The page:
Joss Naylor and Clan Royal were the fancied horses prior to the 2004 Martell Cognac Grand National, with both listed as 10-1 chances before the off. An overcast day at Aintree did nothing to dampen the excitement for this blue ribbon steeplechase event and the crowd were full of voice as the runners and riders stood at the tape.
The race started with no problems and the 39 strong field jostled for position over the first few fences, with three outsiders Kelami, Luzcadou and Artic Jack ridden by Dominic Elsworth all falling at the first fence.
Going over Becher’s for the first time, the field was still bunched together, with Irish owned and trained Hedge Hunter leading from compatriot Al Capone in second place. Gunner Welburn, who went close to winning in 2003, was also well placed in behind, in third.
Half way round this most challenging of courses, the field had spread out considerably, with the leaders having to contend with a number of riderless horses. The fancied, 9 year old 11-1 shot Hedgehunter, trained by Willie Mullins, led the field by a couple of lengths from Martin Pipe mount, Puntal and Lord Atterbury in 3rd.
Over Foinavon, the field was stretching out, with 3 horses surging clear. They included 10-1 joint favourite Clan Royal, Hedge Hunter and long shot, Lord Atterbury who were putting clear daylight between themselves and the chasing pack that featured the 2003 National winner, Monty’s Pass.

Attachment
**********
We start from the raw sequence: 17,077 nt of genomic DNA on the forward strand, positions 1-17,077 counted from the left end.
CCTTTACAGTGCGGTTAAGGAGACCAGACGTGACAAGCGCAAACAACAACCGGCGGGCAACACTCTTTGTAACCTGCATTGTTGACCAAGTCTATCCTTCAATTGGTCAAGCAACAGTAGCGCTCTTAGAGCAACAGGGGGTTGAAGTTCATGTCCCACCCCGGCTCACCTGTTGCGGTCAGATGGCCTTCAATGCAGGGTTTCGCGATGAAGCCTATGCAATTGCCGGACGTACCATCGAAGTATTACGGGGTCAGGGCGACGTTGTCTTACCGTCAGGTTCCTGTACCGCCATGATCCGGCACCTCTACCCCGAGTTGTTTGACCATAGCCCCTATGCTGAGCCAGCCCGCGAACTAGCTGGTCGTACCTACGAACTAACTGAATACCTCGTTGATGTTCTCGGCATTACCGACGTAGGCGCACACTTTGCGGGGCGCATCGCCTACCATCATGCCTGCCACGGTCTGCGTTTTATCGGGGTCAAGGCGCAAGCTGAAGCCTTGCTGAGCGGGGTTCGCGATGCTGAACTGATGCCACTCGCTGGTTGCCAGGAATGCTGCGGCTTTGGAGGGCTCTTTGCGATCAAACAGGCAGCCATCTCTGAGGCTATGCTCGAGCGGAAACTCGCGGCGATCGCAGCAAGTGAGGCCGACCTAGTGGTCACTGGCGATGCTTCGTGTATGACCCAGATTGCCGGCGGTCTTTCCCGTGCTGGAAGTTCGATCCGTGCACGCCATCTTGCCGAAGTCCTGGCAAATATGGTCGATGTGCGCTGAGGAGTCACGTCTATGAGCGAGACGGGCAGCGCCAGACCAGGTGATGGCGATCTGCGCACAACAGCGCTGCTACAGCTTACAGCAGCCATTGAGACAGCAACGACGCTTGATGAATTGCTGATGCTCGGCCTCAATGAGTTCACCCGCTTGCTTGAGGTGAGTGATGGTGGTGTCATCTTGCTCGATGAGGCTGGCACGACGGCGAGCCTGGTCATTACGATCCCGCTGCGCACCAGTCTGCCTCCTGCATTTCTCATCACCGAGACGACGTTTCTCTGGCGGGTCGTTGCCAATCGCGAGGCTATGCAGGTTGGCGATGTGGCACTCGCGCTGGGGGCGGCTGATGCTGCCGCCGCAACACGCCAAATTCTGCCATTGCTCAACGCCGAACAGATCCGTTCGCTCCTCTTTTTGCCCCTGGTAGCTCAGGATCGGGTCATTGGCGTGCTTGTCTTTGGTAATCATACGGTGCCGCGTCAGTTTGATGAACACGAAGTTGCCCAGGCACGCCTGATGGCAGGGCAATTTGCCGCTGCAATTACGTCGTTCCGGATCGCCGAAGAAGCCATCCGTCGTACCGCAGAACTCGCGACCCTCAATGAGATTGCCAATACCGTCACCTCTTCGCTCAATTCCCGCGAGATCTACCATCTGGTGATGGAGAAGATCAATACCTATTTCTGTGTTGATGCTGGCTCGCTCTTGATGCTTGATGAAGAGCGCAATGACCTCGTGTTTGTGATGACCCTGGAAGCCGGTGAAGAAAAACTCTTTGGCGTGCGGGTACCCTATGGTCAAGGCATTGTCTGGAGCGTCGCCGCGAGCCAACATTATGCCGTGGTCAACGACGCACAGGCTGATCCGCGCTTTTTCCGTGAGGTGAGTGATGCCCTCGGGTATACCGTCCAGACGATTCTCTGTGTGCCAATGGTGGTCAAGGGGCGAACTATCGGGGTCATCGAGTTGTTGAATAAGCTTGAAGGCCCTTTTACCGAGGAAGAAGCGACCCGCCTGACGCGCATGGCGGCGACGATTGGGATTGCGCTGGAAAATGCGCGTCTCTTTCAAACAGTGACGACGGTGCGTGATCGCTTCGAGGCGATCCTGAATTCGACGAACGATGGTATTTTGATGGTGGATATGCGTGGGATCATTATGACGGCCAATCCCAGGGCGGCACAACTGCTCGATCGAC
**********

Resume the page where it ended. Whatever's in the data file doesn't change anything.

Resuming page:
Going into the 2nd last, it looked to be between these three, with Amberleigh house trailing some 10 lengths back. However, this was a pivotal moment in the race, as Hedge Hunter Fell and Amberleigh House found a second wind.
Through the elbow, it was apparent that the 13 year old Amberleigh House, ridden by Graham Lee and trained by legend, Ginger McCain, had the beating of the other two. He reigned Clan Royal and Lord Atterbury in to pass them both on the nearside, crossing the line 2 lengths clear, much to the delight of owner A L Dickel, who had in that moment, become £348,000 richer.
The J P McManus owned Clan Royal stayed on for 2nd, with Lord Atterbury coming home in 3rd.
It was another Irish win, as Lee punched the air in front of the jubilant Aintree crowd.